FOR ALL AGES

25+ Incredible Dilophosaurus Facts: Everything You Need To Know About The Spitting Dinosaur

You've seen the Dilophosaurus in 'Jurassic Park', but there are so many more facts to learn about this magnificent creature.

Remember the frilled-neck dinosaur that spits poison in the 1993 'Jurassic Park' movie?

Well, every fan of the movie probably knows this species thanks to director Steven Spielberg. Spielberg made it famous by depicting it as quite a cute, curious, shorter-than-a-human dinosaur with large neck frills that could kill people by spewing venom into their eyes.

While it’s a memorable scene, it turns out that the depiction of Dilophosaurus is nowhere near reality. What kind of species is a Dilophosaurus then? Did it really spit venom? What did it look like? What did it eat? These are only some of the questions we’ll answer in this list of incredible Dilophosaurus facts.

Before we go on, if you’re into interesting facts about different animals and species, don’t forget to check our lists on jellyfish facts for kids and true facts about the mantis shrimp after learning more about dinosaurs.

Facts About The Real Life Dilophosaurus

Among the seven species that are featured in 'Jurassic Park', the Dilophosaurus, the dinosaur with neck frill that we all know and love, was one of the two that actually lived during the early Jurassic period. The other was the Brachiosaurus. However, there are questions regarding the accuracy of the movie in depicting the Dilophosaurus. So, what is fiction and what is not?

1. No, the Dilophosaurus dinosaur didn’t spit poison. This depiction came from pure imagination of Michael Crichton, the writer of the novel that the 'Jurassic Park' movie is based on. There’s no evidence that any dinosaur from the Mesozoic Era used poison when attacking or defending itself.

2. Unlike what the movie shows when the Dilophosaurus expands its vibrating fins, the dinosaur species didn’t have these in real life since. There’s no evidence that any carnivorous specifies of a dinosaur with a neck frill existed.  What the movie got right though are its bony head crests.  

3. The neck frills were given to the movie version of the Dilophosaurus dinosaur so that the audience could distinguish the species from the Velociraptor.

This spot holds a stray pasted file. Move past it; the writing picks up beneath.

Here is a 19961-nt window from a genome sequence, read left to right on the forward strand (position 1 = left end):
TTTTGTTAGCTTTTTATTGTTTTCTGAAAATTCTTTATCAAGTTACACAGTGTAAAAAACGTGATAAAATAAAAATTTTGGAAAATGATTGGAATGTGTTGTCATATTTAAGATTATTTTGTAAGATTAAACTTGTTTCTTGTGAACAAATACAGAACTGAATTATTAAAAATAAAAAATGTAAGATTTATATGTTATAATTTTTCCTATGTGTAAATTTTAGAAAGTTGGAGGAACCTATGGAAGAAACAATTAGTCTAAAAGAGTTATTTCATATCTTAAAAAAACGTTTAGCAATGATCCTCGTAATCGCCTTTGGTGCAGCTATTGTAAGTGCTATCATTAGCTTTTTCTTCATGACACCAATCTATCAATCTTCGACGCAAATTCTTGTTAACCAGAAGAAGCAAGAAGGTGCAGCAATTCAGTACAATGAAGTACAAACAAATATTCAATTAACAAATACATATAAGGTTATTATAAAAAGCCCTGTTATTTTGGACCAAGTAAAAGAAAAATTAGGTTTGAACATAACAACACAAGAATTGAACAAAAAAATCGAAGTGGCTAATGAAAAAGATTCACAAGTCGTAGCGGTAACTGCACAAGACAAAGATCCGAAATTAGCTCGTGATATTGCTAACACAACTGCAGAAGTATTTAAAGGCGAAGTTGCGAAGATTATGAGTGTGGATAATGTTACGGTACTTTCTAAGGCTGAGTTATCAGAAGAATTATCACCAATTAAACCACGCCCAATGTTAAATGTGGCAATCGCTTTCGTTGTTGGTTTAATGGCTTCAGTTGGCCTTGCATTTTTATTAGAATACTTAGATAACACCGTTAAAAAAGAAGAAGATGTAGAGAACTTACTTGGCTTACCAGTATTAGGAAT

4. The Dilophosaurus shown in the film is short and tiny, which is the complete opposite of what researchers believe to be the size of this species. The real Dilophosaurus' height was over 20 feet and the weight was 1,000 pounds.

5. In 'Jurassic Park' , the characters came across a lone Dilophosaurus. Compared to reality, this was highly unlikely because Dilophosaurus dinosaurs belonged to packs, meaning they lived and hunted as a group.

Facts About The Dilophosaurus’ Diet And Dilophosaurus' Habitat

With the dilophosaurus' weight and height, you'd think that it would be easy for them to prey on anything that moves. But, there were some considerations regarding their eating habits.

6. The Dilophosaurus loved to eat meat. However, hunting would’ve been difficult for them because their jaws were loosely attached. If they did hunt, they targeted only small preys using their clawed arms and legs.

7. Because using their teeth to kill would’ve been difficult, the Dilophosaurus were more likely scavengers, eating out of carcasses.

8. With teeth like needles, Dilophosaurus may have been a fish-eater.  They’re able to catch fish by puncturing them, and thanks to their high-set nostrils, they’re able to keep their head above the water.

Facts About Dilophosaurus’ Skeleton, Discovery And Classification

Why was the Dilophosaurus given this name? How was it classified? When was it discovered? Read on!

9. It was in '40s when the first Dilophosaurus fossil was found in Arizona in the United States. Sam Welles discovered the remains in 1942 when Navajo Jesse Williams led him,  Bill Rush and Ed Kott to the site.

10. All in all, three sets of Dilophosaurus skeletons have been discovered in Arizona. They are now housed at the Museum of Palaeontology at the University of California.

11. The Dilophosaurus lived during the early Jurassic period, some 193 million years ago. These early Jurassic dinosaurs are believed to be a recent descendant of the first true dinosaurs, which existed during the Triassic period 230 million years ago.